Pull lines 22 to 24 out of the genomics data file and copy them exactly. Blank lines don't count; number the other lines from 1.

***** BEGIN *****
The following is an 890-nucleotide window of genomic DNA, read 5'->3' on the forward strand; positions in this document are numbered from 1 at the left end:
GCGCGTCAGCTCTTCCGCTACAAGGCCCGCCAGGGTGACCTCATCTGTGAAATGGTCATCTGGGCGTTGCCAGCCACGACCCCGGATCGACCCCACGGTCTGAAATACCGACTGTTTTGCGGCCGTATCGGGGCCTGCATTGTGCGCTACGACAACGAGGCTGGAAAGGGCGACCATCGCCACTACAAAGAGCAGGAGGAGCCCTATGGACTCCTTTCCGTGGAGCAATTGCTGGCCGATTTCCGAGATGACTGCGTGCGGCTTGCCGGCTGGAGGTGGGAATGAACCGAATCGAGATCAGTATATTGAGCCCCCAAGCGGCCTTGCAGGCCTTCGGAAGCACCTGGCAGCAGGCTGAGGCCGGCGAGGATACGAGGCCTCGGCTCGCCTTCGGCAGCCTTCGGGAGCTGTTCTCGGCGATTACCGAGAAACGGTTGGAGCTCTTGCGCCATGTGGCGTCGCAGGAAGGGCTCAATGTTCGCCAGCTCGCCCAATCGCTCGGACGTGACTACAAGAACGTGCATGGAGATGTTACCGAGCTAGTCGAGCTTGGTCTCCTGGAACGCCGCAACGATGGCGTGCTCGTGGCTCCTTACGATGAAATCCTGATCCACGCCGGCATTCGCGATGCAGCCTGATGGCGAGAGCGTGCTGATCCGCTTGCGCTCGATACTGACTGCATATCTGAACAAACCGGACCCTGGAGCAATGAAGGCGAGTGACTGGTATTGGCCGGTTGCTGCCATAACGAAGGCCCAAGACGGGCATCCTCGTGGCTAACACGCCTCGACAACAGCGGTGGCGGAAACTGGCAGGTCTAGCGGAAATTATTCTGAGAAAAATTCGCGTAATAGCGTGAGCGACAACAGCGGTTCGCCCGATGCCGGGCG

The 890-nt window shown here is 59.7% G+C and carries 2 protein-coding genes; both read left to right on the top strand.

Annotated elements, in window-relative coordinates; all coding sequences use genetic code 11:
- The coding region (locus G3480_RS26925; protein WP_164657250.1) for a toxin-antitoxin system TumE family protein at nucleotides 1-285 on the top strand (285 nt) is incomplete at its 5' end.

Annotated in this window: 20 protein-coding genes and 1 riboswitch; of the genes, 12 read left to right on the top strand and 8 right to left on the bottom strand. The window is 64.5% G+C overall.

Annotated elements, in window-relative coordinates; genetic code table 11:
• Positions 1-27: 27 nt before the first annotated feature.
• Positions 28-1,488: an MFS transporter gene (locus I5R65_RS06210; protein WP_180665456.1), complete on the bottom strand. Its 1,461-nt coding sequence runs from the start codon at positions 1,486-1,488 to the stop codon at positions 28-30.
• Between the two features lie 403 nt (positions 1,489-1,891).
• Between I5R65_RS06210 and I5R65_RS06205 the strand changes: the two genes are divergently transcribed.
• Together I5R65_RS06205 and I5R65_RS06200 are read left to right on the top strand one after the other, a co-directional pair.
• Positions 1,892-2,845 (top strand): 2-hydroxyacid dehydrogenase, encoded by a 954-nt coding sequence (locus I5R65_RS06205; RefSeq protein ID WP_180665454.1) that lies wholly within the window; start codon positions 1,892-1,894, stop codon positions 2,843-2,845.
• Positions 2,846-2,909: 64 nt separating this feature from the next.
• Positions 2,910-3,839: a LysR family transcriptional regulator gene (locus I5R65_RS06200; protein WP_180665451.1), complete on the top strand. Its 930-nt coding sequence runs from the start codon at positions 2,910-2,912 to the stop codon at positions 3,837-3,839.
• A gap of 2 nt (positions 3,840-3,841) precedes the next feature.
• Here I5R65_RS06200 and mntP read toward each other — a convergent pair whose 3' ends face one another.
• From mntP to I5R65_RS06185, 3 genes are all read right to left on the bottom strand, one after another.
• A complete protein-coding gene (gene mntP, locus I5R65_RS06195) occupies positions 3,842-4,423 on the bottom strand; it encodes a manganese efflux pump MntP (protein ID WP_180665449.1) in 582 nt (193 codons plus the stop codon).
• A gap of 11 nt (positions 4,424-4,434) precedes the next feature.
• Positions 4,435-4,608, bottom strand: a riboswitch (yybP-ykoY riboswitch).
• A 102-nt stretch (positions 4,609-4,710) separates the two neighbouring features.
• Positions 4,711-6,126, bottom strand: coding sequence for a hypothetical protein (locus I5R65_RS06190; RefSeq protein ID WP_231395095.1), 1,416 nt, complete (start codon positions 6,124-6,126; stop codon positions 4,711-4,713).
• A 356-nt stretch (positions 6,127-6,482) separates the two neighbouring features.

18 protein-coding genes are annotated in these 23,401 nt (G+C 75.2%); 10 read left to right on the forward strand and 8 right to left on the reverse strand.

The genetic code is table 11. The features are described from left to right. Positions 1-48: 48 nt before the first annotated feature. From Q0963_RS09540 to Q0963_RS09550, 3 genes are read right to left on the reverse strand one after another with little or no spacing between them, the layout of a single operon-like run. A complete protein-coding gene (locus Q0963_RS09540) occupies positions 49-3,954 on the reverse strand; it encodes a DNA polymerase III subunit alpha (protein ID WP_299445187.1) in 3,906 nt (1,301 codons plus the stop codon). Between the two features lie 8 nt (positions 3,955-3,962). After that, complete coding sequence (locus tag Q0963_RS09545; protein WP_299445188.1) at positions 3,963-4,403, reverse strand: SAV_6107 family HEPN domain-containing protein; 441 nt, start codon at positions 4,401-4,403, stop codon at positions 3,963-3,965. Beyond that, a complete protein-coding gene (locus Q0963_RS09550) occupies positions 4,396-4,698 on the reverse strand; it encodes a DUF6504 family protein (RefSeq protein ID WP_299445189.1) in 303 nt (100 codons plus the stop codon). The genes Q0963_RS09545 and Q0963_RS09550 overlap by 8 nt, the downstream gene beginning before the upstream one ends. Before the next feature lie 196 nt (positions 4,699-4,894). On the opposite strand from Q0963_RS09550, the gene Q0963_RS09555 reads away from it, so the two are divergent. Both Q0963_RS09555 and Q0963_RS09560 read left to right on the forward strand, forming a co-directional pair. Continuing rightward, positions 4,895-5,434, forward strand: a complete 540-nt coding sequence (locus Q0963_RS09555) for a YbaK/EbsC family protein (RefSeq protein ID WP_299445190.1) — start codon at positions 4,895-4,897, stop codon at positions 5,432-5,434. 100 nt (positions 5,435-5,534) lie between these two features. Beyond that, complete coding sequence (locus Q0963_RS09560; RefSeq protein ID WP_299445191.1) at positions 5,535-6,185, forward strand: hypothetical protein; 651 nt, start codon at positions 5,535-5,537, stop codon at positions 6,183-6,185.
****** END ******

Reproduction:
• A 102-nt stretch (positions 4,609-4,710) separates the two neighbouring features.
• Positions 4,711-6,126, bottom strand: coding sequence for a hypothetical protein (locus I5R65_RS06190; RefSeq protein ID WP_231395095.1), 1,416 nt, complete (start codon positions 6,124-6,126; stop codon positions 4,711-4,713).
• A 356-nt stretch (positions 6,127-6,482) separates the two neighbouring features.